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Living in the River Lands – Flooding in Kibera

We’re sticking with the watery theme this week as we continue to look at recent game changing developments in Kibera. This time it’s flooding; a destructive force that disrupts and displaces people in Kibera each year, and overlaps with the intractable issues of land ownership, open space, infrastructure development and evictions.

In Kibera the cheapest rents are found along the rivers and streams where the risk of flooding is highest. Its well known that that numerous structures are washed away each year, however the poorest and most vulnerable residents are willing to risk their lives and assets to have a chance of staying in the city, and are not always aware of the level of risk. Flooding can destroy the limited assets of these poor households, halt economic activity, contaminate water supply and lead to outbreaks of disease and displacement.

As a case in point check out these photos below. The first is from mid-January this year when the new sewerage (see previous blog) was going in alongside the stream in Kisumu Ndogo village, the second is from the same point just the othwe week, and shows new structures being built over the (nearly) finished sewerage, just adjacent to the river.

Cleared houses and new sewerage in Kisumu Ndogo village in January 2015. Image: Joe Mulligan (KDI)

Cleared houses and new sewerage in Kisumu Ndogo village in January 2015. Image: Joe Mulligan (KDI)


New structures go up over the recently buried sewerage pipes in February 2015. Image: Pascal Kipemboi (KDI)

There is no question that the people who choose to stay in these houses will face a very real threat to their health, assets, structures, and even their lives within a couple of months. As the rains pick up in March and April the small stream pictured will quickly swell to several times its current size as the impermeable Kibera rooftops and ground surface feed the torrent with every drop of rain that falls. The land “owners” who have reclaimed the spaces laid bare by the sewerage project may not be fully transparent with potential renters as to the conditions and risk of flooding in the rainy season. Others who already know the dangers may be willing to take the risk.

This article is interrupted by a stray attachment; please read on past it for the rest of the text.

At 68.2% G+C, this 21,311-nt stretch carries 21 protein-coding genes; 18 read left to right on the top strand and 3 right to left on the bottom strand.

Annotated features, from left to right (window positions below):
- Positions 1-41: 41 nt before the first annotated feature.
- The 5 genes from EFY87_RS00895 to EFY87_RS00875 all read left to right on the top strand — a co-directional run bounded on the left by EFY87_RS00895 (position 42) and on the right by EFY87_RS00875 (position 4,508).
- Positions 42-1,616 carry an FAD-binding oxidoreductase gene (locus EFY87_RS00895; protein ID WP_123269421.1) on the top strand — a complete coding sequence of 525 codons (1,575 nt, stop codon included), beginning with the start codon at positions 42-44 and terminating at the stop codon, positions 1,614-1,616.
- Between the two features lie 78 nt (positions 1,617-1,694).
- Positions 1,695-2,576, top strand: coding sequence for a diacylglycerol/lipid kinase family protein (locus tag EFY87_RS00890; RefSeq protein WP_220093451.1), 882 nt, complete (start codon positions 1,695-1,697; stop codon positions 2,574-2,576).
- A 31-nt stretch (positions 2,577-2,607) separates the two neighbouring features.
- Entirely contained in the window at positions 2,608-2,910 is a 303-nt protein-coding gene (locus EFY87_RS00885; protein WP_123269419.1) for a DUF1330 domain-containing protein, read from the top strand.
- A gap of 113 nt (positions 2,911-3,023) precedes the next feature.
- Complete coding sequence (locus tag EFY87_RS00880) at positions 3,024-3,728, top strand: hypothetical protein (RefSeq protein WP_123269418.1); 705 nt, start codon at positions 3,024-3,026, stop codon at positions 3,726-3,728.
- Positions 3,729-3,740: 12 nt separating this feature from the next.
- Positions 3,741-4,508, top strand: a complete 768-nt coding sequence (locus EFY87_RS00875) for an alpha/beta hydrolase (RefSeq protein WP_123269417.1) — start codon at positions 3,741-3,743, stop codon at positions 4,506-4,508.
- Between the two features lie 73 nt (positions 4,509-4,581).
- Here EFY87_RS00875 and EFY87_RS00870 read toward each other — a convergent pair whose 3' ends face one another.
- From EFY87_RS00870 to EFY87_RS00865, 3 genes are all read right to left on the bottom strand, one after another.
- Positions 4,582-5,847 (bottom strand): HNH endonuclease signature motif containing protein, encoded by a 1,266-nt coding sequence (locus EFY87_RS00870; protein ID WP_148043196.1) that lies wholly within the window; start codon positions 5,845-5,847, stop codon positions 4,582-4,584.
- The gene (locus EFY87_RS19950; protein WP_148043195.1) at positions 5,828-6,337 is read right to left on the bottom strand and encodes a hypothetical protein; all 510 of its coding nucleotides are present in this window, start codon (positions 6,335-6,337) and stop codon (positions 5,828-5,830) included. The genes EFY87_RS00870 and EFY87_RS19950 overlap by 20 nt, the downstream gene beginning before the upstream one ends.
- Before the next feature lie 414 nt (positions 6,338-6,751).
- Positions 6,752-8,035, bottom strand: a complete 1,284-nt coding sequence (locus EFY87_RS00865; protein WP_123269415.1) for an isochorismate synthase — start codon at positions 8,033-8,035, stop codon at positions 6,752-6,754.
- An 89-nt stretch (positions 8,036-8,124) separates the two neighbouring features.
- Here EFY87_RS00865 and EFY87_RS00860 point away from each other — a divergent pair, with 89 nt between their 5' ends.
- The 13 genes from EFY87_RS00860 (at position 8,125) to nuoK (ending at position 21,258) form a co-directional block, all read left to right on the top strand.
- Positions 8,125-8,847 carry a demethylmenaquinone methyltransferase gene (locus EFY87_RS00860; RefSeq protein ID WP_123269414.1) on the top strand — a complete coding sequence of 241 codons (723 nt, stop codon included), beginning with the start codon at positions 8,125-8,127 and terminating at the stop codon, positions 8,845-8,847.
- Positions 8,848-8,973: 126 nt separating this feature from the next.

Kibera's impervious surfaces lead to a very rapid runoff and build up of surface water. Graphic: Jessica Bremner/Joe Mulligan (KDI)

Kibera’s impervious surfaces lead to a very rapid runoff and build up of surface water. Graphic: Jessica Bremner/Joe Mulligan (KDI)

But the exposure of people in Kibera to the risk of flooding doesn’t just extend to those living by the watercourses. Everyone in the settlement faces the impacts of localized flooding due to a lack of adequate drainage. This includes the destruction of property, the nightmare of muddy access ways and perhaps most damaging, the health implications of heavily polluted water throughout the settlement. In 2013 KDI conducted a survey on access to water and sanitation of over 1,300 households in Gatwekera and Laini Saba villages; 1 in 5 households reported children that had experienced diarrhoea within the previous two weeks.

Building Urban Flood Resilience – a new KDI initiative in 2015 and 2016

In 2015 and 2016 KDI will be working together with residents to build the resilience of communities and local governance in Kibera to adapt and respond to flooding. The project is grounded in the principal that people in Kibera can and must be involved in identifying solutions to the challenges they face, alongside governmental agencies responsible for flood risk reduction. The work is predicated on an in-depth consultation and participatory analysis in the next 4 months with community groups, households and local government, with the aim of not just gathering information but taking action.

The longer term objective of this project is to create a “toolkit” that can be used to inform flood risk reduction strategies in Kibera (and ultimately in other informal settlements) while incorporating local perspectives. The toolkit will comprise information from the community level, flood hazard mapping developed through hydrological and hydraulic modelling and physical surveying, vulnerability and flood risk assessment, and policy prescriptions for applying the toolkit in Kibera and elsewhere.

The project is funded by the Swiss Re Foundation and is a next phase in KDI’s work on bringing together the issues of public space, water, sanitation, flooding and watershed remediation, from the perspectives of community, but also from the perspective of supporting appropriate governmental engagement. The work is being led by KDI and undertaken in partnership with the Urban Rivers and Rehabilitation Program at the Ministry of Environment, BuroHappold Engineering and International Alert.

For more information see the links below and do get in contact with Joe Mulligan (joe@kounkuey.org) and Jamilla Harper (jamilla@kounkuey.org) should you need any further information.

Further Reading:

KDI Urban Flooding – Project Overview

Swiss Re Foundation – KDI Project information 

“Rainy Season in Kibera Brings Misery, Destruction and Opportunity” Next City article on flooding in Kibera (featuring KDI’s ‘Site 03’) 

140331 Swiss Re Final Progress Report LQ (email) – KDI’s final report for Sites 04/05/06 which highlights many of the issues faced at a local scale that we address in this project. 

Cities and Flooding: A Guide to Integrated Urban Flood Risk Management in the 21st Century The World Bank; (Jha et al, 2012)

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